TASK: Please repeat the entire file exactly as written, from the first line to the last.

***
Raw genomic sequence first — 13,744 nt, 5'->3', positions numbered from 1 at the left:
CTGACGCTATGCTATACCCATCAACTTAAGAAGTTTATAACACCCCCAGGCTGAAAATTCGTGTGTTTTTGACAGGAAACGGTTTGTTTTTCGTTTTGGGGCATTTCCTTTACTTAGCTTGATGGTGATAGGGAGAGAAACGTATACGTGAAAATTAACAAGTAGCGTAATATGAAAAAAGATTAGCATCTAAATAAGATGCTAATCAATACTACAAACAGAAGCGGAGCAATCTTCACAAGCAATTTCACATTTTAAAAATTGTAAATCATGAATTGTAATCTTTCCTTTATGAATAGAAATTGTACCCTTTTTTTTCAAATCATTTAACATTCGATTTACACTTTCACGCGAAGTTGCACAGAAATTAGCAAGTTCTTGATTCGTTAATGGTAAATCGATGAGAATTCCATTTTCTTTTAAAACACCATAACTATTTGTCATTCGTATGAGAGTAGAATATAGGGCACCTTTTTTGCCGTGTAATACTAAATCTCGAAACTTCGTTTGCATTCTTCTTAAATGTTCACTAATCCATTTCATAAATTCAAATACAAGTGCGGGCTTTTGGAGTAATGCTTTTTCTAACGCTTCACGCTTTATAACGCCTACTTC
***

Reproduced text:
Raw genomic sequence first — 13,744 nt, 5'->3', positions numbered from 1 at the left:
CTGACGCTATGCTATACCCATCAACTTAAGAAGTTTATAACACCCCCAGGCTGAAAATTCGTGTGTTTTTGACAGGAAACGGTTTGTTTTTCGTTTTGGGGCATTTCCTTTACTTAGCTTGATGGTGATAGGGAGAGAAACGTATACGTGAAAATTAACAAGTAGCGTAATATGAAAAAAGATTAGCATCTAAATAAGATGCTAATCAATACTACAAACAGAAGCGGAGCAATCTTCACAAGCAATTTCACATTTTAAAAATTGTAAATCATGAATTGTAATCTTTCCTTTATGAATAGAAATTGTACCCTTTTTTTTCAAATCATTTAACATTCGATTTACACTTTCACGCGAAGTTGCACAGAAATTAGCAAGTTCTTGATTCGTTAATGGTAAATCGATGAGAATTCCATTTTCTTTTAAAACACCATAACTATTTGTCATTCGTATGAGAGTAGAATATAGGGCACCTTTTTTGCCGTGTAATACTAAATCTCGAAACTTCGTTTGCATTCTTCTTAAATGTTCACTAATCCATTTCATAAATTCAAATACAAGTGCGGGCTTTTGGAGTAATGCTTTTTCTAACGCTTCACGCTTTATAACGCCTACTTC